a list compiled by Alex Kasman (College of Charleston)
|Note: This work of mathematical fiction is recommended by Alex for math majors, math grad students (and maybe even math professors).|
|I think the best description of this book is Naked Lunch
meets The Wild Numbers, with a cameo appearance by
Donald Duck's nephews. Happily, this book has recently been rereleased
(2001) in a new format (without the mathematical subtitle, which I suppose
it is feared might scare away readers.) Like many other Rucker books, I
feel as if the hype on the jacket and foreward are ridiculously over the
top. IMHO, they go too far in praising Rucker and overstate influence of this book...but that doesn't mean I don't like the book. In fact, I think it is
an enjoyable read and a really great example of mathematical fiction.
The plot concerns mathematician Felix Rayman, whose bizarre out of body
experiences are nightmarishly related to his research into Cantor's
continuum hypothesis. Now, I'm not sure exactly how much this is really
autobiographical, but Rucker admit's in the "afterword" that he actually
had a position at the university described in the book, and that his own
attempt to address the continuum problem led nowhere...except to writing
this book which I suppose was the start of his successful writing career.
I don't know if someone unfamiliar with the logic of transfinite cardinals
would be able to really understand what "Aleph-null" is after reading this
book, nor why this infinite number is still too small to describe the how many real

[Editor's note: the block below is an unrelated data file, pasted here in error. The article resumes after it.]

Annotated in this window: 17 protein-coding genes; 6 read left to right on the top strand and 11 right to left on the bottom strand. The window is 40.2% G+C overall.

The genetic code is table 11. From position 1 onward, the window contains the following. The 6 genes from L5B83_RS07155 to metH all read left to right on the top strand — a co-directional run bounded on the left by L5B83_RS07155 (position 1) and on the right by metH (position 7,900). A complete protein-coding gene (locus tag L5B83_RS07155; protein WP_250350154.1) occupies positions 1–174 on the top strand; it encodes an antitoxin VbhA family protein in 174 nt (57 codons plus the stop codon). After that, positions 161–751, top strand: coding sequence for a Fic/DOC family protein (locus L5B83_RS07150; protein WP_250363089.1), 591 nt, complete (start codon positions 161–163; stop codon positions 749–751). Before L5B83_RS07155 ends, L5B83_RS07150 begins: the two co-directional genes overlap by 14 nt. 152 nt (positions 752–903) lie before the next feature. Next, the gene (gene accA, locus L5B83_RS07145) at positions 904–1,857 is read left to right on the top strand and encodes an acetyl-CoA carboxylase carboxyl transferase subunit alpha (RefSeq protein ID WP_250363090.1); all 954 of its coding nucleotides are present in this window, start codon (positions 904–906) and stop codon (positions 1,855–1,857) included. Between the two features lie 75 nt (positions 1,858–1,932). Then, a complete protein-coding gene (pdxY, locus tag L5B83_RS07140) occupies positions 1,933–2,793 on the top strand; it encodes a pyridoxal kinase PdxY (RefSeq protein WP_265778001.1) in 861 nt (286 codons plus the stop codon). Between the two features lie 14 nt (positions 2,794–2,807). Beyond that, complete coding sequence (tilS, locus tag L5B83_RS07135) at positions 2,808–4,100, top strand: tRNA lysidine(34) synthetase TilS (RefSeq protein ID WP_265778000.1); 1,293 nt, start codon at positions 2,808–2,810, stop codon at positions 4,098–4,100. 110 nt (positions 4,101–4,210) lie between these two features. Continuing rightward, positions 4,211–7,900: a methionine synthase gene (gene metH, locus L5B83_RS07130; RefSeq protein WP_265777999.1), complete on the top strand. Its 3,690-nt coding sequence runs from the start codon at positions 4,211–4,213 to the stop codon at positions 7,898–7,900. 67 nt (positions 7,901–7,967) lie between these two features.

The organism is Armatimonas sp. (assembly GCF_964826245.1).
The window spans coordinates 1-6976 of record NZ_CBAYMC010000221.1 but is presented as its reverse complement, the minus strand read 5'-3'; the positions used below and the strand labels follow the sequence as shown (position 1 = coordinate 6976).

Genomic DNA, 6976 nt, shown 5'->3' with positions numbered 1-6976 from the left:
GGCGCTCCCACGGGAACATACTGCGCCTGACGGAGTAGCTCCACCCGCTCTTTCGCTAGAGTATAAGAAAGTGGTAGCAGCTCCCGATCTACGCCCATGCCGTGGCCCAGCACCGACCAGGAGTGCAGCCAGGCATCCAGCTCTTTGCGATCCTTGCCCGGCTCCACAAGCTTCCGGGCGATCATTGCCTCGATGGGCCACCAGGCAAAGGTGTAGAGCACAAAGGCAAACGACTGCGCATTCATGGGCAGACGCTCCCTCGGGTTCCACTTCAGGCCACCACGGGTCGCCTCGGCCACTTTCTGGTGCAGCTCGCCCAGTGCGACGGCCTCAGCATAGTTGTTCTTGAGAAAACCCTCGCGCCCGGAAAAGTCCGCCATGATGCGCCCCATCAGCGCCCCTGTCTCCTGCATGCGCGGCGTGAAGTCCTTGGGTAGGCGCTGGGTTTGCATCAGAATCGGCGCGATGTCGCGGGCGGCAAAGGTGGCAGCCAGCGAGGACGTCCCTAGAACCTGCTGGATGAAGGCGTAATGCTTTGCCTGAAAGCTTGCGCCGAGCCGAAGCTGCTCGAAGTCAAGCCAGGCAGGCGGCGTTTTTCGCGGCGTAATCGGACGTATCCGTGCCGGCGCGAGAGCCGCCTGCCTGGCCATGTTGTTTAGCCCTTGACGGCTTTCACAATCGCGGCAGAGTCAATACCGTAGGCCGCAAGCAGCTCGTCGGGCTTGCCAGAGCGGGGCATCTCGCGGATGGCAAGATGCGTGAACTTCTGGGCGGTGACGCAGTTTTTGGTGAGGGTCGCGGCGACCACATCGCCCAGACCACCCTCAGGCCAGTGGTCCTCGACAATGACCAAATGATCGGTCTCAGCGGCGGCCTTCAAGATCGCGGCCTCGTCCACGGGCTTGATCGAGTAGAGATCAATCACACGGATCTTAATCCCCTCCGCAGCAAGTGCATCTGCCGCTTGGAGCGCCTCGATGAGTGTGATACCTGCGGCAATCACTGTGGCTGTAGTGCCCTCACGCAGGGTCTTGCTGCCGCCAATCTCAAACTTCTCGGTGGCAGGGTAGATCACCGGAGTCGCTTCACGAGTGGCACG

numbers there are, but if you already know (or can look it up in a set
theory book somewhere) then this psychedelic journey to infinity and back
can be a lot of fun.
While perhaps interesting to a layperson, it is only truly enjoyable for a mathematician. Very good fiction.
|Buy this work of mathematical fiction and read reviews at amazon.com. |
|(Note: This is just one work of
mathematical fiction from the list. To see the entire list or to see more
works of mathematical fiction, return to the Homepage.)|
Your Help Needed: Some site visitors remember reading works of mathematical fiction that neither they nor I can identify. It is time to crowdsource this problem and ask for your help! You would help a neighbor find a missing pet...can't you also help a fellow site visitor find some missing works of mathematical fiction? Please take a look and let us know if you have seen these missing stories anywhere!.
(Maintained by Alex Kasman,
College of Charleston)